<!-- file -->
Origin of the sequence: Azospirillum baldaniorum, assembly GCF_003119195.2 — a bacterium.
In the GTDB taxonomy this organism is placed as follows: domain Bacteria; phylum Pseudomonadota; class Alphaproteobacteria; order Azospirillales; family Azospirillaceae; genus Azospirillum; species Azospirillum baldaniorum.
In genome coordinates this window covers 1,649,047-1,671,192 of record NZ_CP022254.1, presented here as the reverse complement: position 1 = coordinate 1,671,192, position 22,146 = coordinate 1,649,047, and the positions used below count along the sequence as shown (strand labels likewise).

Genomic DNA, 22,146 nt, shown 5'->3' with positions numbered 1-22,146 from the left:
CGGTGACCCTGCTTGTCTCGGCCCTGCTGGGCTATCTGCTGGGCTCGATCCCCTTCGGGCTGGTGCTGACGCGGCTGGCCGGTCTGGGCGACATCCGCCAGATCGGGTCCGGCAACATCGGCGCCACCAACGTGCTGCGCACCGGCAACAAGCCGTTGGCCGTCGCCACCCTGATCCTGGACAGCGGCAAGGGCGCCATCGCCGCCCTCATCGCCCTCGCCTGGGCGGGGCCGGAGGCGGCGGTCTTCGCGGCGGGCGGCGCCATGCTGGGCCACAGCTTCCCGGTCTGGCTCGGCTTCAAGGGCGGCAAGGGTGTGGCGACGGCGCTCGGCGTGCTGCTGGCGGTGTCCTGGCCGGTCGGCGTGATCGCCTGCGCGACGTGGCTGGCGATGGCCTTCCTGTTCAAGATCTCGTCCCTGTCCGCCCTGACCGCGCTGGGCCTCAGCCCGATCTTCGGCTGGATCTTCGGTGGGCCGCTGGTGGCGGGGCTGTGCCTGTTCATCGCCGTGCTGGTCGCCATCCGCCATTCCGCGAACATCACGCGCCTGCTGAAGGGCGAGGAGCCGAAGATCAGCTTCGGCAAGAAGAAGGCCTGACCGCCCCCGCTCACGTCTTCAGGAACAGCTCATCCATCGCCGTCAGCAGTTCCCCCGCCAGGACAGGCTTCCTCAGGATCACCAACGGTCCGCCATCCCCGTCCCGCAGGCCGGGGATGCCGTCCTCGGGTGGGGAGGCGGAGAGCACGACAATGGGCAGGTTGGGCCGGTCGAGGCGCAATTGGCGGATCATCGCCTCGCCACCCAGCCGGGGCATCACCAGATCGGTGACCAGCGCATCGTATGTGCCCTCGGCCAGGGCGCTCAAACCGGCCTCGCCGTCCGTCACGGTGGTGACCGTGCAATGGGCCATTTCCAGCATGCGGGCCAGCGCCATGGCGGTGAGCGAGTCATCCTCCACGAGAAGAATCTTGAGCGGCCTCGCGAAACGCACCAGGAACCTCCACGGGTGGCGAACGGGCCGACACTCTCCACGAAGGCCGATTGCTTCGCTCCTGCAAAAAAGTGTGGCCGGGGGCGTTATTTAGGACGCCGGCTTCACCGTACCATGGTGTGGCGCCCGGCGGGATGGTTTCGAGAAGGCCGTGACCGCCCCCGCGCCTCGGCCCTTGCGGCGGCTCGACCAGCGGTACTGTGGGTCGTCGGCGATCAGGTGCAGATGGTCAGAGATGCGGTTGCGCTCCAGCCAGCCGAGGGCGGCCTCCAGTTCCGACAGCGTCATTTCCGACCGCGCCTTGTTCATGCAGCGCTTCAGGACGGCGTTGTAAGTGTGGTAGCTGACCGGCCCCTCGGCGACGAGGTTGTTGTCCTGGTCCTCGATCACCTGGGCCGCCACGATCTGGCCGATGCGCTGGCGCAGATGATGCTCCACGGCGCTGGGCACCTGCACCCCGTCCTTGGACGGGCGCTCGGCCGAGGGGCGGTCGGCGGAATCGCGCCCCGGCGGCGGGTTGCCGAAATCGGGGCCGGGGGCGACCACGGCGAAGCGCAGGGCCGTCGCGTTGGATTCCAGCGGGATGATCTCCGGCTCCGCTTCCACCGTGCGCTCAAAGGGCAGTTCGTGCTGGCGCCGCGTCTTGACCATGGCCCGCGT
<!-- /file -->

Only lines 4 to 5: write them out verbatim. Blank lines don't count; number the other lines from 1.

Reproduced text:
Genomic DNA, 22,146 nt, shown 5'->3' with positions numbered 1-22,146 from the left:
CGGTGACCCTGCTTGTCTCGGCCCTGCTGGGCTATCTGCTGGGCTCGATCCCCTTCGGGCTGGTGCTGACGCGGCTGGCCGGTCTGGGCGACATCCGCCAGATCGGGTCCGGCAACATCGGCGCCACCAACGTGCTGCGCACCGGCAACAAGCCGTTGGCCGTCGCCACCCTGATCCTGGACAGCGGCAAGGGCGCCATCGCCGCCCTCATCGCCCTCGCCTGGGCGGGGCCGGAGGCGGCGGTCTTCGCGGCGGGCGGCGCCATGCTGGGCCACAGCTTCCCGGTCTGGCTCGGCTTCAAGGGCGGCAAGGGTGTGGCGACGGCGCTCGGCGTGCTGCTGGCGGTGTCCTGGCCGGTCGGCGTGATCGCCTGCGCGACGTGGCTGGCGATGGCCTTCCTGTTCAAGATCTCGTCCCTGTCCGCCCTGACCGCGCTGGGCCTCAGCCCGATCTTCGGCTGGATCTTCGGTGGGCCGCTGGTGGCGGGGCTGTGCCTGTTCATCGCCGTGCTGGTCGCCATCCGCCATTCCGCGAACATCACGCGCCTGCTGAAGGGCGAGGAGCCGAAGATCAGCTTCGGCAAGAAGAAGGCCTGACCGCCCCCGCTCACGTCTTCAGGAACAGCTCATCCATCGCCGTCAGCAGTTCCCCCGCCAGGACAGGCTTCCTCAGGATCACCAACGGTCCGCCATCCCCGTCCCGCAGGCCGGGGATGCCGTCCTCGGGTGGGGAGGCGGAGAGCACGACAATGGGCAGGTTGGGCCGGTCGAGGCGCAATTGGCGGATCATCGCCTCGCCACCCAGCCGGGGCATCACCAGATCGGTGACCAGCGCATCGTATGTGCCCTCGGCCAGGGCGCTCAAACCGGCCTCGCCGTCCGTCACGGTGGTGACCGTGCAATGGGCCATTTCCAGCATGCGGGCCAGCGCCATGGCGGTGAGCGAGTCATCCTCCACGAGAAGAATCTTGAGCGGCCTCGCGAAACGCACCAGGAACCTCCACGGGTGGCGAACGGGCCGACACTCTCCACGAAGGCCGATTGCTTCGCTCCTGCAAAAAAGTGTGGCCGGGGGCGTTATTTAGGACGCCGGCTTCACCGTACCATGGTGTGGCGCCCGGCGGGATGGTTTCGAGAAGGCCGTGACCGCCCCCGCGCCTCGGCCCTTGCGGCGGCTCGACCAGCGGTACTGTGGGTCGTCGGCGATCAGGTGCAGATGGTCAGAGATGCGGTTGCGCTCCAGCCAGCCGAGGGCGGCCTCCAGTTCCGACAGCGTCATTTCCGACCGCGCCTTGTTCATGCAGCGCTTCAGGACGGCGTTGTAAGTGTGGTAGCTGACCGGCCCCTCGGCGACGAGGTTGTTGTCCTGGTCCTCGATCACCTGGGCCGCCACGATCTGGCCGATGCGCTGGCGCAGATGATGCTCCACGGCGCTGGGCACCTGCACCCCGTCCTTGGACGGGCGCTCGGCCGAGGGGCGGTCGGCGGAATCGCGCCCCGGCGGCGGGTTGCCGAAATCGGGGCCGGGGGCGACCACGGCGAAGCGCAGGGCCGTCGCGTTGGATTCCAGCGGGATGATCTCCGGCTCCGCTTCCACCGTGCGCTCAAAGGGCAGTTCGTGCTGGCGCCGCGTCTTGACCATGGCCCGCGT